She quickly decided to make a “little record” for Dionne and on the recommendation of Shel Silverstein went to legendary children’s book editor Ursula Nordstrom, who put her in touch with some well known children’s writers. Disappointed with the results, and worried children of the seventies were too “hip” and wouldn’t be satisfied with simply sing-songy lyrics, Thomas instead turned to Broadway in the hopes of doing something “really jazzy for kids.” The result was an album written and composed by some of the leading lyricists and musicians of the day.

2. ABC Wanted to Cut Three Songs

Paley Center

According to Thomas, there were three pieces the TV powers-that-be wanted to cut from the special. The first two were "William Wants A Doll" and "It’s Alright to Cry," because the network was worried showing them “would make every boy in America a sissy…that wasn’t the word they used.”

They also had a problem with "Parents are People," not because of the lyrics, says Thomas, but because there was concern that the scene featuring her and Harry Belafonte wheeling their own baby buggies down a sidewalk made it seem as though the two were married. The network told Thomas they “couldn’t put that out and certainly couldn’t play it in the South.”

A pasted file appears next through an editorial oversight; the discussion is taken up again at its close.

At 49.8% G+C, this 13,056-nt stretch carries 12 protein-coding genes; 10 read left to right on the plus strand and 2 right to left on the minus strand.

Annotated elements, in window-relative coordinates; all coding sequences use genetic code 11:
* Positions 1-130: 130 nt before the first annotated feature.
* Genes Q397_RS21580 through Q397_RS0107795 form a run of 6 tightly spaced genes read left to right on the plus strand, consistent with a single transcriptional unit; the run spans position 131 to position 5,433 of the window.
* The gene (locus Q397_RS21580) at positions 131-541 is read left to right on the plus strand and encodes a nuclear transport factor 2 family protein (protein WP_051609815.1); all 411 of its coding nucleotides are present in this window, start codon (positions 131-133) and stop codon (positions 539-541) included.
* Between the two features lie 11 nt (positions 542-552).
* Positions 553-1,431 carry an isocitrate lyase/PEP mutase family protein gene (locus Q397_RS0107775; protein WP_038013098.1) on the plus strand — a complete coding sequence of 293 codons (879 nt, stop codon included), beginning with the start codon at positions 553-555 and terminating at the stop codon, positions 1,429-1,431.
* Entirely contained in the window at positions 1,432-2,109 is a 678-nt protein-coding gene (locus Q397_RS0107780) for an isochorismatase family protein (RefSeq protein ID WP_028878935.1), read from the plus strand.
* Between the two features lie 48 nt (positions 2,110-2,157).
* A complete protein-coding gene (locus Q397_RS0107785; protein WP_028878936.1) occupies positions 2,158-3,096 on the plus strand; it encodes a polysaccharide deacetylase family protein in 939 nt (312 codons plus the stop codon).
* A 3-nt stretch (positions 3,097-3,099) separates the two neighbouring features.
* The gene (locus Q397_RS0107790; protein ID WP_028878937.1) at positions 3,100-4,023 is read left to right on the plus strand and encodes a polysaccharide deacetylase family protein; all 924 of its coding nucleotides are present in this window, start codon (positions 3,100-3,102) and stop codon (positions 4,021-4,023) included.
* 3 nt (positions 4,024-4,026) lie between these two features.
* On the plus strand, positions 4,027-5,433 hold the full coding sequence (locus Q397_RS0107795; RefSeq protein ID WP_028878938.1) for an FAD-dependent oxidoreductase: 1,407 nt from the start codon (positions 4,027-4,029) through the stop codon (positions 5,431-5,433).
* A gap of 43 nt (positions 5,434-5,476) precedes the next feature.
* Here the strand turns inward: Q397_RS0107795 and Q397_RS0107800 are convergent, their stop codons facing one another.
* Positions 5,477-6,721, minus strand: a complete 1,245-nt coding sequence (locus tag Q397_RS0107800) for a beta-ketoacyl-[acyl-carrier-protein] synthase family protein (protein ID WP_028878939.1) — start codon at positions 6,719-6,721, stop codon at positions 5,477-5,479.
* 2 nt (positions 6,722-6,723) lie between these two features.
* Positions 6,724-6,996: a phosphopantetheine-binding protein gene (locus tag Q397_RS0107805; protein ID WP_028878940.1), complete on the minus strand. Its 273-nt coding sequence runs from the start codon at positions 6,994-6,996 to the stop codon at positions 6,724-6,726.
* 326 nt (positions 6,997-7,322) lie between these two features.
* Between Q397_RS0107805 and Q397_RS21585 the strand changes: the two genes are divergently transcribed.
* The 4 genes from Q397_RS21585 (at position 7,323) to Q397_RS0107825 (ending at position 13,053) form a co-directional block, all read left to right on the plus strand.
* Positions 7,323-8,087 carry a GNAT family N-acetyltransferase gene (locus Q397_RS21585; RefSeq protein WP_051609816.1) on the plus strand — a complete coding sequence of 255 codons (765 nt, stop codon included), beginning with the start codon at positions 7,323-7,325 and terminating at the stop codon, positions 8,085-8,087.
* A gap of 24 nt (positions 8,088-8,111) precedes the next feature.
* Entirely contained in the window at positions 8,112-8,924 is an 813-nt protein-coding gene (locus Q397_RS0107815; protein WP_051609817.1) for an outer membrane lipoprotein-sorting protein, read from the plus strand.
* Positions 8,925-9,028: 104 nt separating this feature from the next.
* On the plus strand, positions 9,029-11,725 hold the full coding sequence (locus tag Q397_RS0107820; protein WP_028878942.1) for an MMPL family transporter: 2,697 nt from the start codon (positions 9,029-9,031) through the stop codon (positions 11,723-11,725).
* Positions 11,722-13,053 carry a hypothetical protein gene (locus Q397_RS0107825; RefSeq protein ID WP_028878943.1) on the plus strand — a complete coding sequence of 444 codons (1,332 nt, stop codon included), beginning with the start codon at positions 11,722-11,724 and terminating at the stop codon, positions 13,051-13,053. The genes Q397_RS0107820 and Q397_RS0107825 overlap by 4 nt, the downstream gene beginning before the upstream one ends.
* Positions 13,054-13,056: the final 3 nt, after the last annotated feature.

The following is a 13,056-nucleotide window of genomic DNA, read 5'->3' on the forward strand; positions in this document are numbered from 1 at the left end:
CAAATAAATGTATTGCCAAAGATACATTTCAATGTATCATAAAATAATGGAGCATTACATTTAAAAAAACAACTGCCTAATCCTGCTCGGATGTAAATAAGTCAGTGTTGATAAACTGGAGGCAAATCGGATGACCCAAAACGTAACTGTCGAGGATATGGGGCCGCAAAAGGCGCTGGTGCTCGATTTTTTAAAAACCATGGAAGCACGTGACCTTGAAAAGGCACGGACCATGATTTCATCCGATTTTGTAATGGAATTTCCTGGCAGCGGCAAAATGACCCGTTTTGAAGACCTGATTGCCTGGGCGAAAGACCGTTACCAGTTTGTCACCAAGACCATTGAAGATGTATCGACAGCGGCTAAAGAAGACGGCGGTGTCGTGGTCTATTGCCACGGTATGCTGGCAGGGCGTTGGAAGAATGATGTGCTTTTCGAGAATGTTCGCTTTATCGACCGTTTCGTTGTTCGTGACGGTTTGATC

3. All three pieces made it to air.

The day the special aired, one Boston critic cautioned parents to "keep your children away from the set."

4. Michael Jackson Never Felt Free to Take His Own Advice

Paley Center

One of the special's songs, "When We Grow Up"—about learning to accept ourselves for who we are—was performed by Roberta Flack and a teenage Michael Jackson. The two sing to each other through a mirror:

And I don't care if you never get tall.
I like what you look like...
... and you're nice small.
We don't have to change at all.